Tuesday, June 03, 2008

Pay Employees To Quit:
A Public Relations Strategy to Consider

Say you want to staff your call center with friendly, high energy, intelligent people who want to help customers and who enjoy their job. How do you find them? Well, apparently you hire people, train them, then offer them $1,000 to quit. Read this story from Harvard Business Publishing:

“It’s a hard job, answering phones and talking to customers for hours at a time. So when Zappos hires new employees, it provides a four-week training period that immerses them in the company’s strategy, culture, and obsession with customers. People get paid their full salary during this period.”

“After a week or so in this immersive experience, though, it’s time for what Zappos calls ‘The Offer’. The fast-growing company, which works hard to recruit people to join, says to its newest employees: “If you quit today, we will pay you for the amount of time you’ve worked, plus we will offer you a $1,000 bonus.” Zappos actually bribes its new employees to quit!”

“Why? Because if you’re willing to take the company up on the offer, you obviously don’t have the sense of commitment they are looking for. It’s hard to describe the level of energy in the Zappos culture—which means, by definition, it’s not for everybody. Zappos wants to learn if there’s a bad fit between what makes the organization tick and what makes individual employees tick—and it’s willing to pay to learn sooner rather than later. (About ten percent of new call-center employees take the money and run.)”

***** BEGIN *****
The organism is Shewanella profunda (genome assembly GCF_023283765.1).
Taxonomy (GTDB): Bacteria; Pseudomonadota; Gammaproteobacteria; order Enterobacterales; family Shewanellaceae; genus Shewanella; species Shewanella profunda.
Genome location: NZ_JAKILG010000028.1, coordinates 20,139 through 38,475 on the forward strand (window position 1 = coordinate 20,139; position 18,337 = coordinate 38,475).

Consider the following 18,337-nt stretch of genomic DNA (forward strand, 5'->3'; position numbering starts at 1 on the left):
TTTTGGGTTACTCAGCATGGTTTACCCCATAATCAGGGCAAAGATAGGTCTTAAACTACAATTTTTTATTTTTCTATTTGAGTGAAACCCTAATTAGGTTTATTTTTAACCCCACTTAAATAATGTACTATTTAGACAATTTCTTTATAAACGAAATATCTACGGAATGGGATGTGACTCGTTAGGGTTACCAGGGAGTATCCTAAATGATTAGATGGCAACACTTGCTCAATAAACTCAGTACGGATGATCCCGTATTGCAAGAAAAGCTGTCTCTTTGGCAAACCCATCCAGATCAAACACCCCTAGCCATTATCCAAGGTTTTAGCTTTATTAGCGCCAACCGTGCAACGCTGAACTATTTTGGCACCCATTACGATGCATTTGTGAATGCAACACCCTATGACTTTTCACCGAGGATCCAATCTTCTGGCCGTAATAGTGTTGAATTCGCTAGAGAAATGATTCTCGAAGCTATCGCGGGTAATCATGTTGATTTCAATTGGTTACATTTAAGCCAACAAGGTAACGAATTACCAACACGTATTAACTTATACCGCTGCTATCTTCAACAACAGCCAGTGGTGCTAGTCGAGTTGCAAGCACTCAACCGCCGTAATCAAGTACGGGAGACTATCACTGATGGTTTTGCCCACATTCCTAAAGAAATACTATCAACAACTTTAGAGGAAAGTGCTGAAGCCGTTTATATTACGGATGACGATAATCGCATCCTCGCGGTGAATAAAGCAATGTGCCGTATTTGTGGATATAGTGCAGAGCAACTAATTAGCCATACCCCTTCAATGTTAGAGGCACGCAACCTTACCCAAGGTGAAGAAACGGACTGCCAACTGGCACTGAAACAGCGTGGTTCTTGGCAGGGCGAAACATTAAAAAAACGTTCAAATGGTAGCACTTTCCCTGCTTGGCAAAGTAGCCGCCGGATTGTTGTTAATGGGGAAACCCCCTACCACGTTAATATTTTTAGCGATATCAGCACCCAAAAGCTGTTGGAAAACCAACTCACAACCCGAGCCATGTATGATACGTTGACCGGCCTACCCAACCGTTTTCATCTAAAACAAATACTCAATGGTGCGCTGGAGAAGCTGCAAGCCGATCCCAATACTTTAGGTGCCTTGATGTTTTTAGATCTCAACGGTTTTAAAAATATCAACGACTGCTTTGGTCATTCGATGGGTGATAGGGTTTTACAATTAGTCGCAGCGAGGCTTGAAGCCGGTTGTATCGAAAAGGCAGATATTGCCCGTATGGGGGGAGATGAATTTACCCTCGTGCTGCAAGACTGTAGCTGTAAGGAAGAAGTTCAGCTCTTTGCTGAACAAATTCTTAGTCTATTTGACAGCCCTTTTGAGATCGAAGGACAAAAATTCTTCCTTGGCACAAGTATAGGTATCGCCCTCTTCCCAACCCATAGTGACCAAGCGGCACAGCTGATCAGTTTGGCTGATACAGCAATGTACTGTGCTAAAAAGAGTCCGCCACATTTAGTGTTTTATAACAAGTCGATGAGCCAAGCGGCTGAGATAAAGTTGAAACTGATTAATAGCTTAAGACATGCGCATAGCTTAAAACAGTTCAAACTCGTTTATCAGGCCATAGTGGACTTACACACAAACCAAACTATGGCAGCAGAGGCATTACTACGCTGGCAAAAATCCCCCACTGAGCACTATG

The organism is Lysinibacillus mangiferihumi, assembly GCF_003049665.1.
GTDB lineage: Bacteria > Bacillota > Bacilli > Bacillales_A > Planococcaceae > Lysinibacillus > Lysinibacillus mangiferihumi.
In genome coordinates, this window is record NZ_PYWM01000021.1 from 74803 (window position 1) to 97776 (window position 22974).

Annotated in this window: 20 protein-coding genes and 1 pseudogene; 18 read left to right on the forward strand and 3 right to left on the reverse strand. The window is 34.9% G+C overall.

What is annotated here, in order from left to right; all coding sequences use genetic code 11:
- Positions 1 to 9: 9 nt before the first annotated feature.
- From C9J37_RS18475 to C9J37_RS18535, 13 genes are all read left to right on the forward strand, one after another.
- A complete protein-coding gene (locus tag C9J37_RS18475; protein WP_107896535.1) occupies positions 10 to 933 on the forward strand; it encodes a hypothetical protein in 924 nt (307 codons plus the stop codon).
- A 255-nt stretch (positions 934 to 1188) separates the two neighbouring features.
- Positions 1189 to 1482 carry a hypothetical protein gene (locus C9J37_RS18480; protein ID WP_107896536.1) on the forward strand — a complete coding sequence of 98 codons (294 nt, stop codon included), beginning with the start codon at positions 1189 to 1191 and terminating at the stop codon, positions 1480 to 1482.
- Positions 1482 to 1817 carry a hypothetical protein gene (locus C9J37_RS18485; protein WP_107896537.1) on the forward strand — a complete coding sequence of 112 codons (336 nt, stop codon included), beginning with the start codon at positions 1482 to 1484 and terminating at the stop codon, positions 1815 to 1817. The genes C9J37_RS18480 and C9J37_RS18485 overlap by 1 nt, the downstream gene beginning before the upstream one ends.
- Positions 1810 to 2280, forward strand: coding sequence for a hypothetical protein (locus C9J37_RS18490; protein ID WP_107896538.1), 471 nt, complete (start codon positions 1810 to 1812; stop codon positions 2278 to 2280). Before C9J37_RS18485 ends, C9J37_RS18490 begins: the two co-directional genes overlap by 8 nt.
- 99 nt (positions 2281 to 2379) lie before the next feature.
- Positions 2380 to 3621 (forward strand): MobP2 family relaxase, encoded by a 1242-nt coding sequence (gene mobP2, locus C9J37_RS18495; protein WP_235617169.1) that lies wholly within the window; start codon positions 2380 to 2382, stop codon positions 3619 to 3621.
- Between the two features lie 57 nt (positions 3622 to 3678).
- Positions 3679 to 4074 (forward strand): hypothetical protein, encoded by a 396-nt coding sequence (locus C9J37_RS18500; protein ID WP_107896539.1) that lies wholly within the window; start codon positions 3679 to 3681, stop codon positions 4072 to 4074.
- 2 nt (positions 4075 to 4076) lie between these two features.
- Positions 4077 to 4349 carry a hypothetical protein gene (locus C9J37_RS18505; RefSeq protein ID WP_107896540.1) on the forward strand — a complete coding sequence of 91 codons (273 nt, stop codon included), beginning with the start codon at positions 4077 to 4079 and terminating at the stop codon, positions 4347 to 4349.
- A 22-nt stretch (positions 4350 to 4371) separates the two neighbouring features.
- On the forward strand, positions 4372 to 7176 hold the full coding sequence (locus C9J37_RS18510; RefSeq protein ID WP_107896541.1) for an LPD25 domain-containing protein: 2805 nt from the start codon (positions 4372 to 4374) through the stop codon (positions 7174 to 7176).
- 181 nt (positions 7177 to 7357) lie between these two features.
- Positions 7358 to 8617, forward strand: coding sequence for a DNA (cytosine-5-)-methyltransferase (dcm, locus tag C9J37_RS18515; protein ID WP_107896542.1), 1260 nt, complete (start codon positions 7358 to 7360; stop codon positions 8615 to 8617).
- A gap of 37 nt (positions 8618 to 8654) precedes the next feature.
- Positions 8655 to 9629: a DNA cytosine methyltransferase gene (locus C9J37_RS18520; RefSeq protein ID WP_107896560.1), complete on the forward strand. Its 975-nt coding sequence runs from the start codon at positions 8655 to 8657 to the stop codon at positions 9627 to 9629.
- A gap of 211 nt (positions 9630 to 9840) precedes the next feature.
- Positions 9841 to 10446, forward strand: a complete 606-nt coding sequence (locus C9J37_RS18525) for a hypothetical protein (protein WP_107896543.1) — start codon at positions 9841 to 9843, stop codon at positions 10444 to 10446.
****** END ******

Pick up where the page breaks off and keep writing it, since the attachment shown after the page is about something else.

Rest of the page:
Zappos employees also have no scripts, no call time metrics, and are empowered to do whatever it takes to make them happy.

Now you understand why Zappos pays new employees to quit – and it is a public relations strategy move all companies need to consider.

Technorati Tags: Zappos, Harvard Business Publishing, public relations strategy, commitment, pay to quit, business, communications, public relations


Blogger Robbin Goodman said...

While it seems like it makes sense in a high volume, high turnover business like call centers, with limited career and salary growth opportunities, it doesn't make sense for businesses which have a greater intellectual component and which likely spend an exponentially greater amount of time and care to hire employees. It's kind of a fast food mentality to recruiting and training. A business like this probably has a 100% or greater annual turnover, so if you can vet 10% immediately in the upfront, it's not a big deal. Reportedly Zappos started out offering a $100 bonus to quit, then upped it to $500 and then $1000. My instinct is that the 10% who drop out after a month is about equal to the number that would normally drop out after that period.

Wednesday, June 04, 2008 9:45:00 AM  

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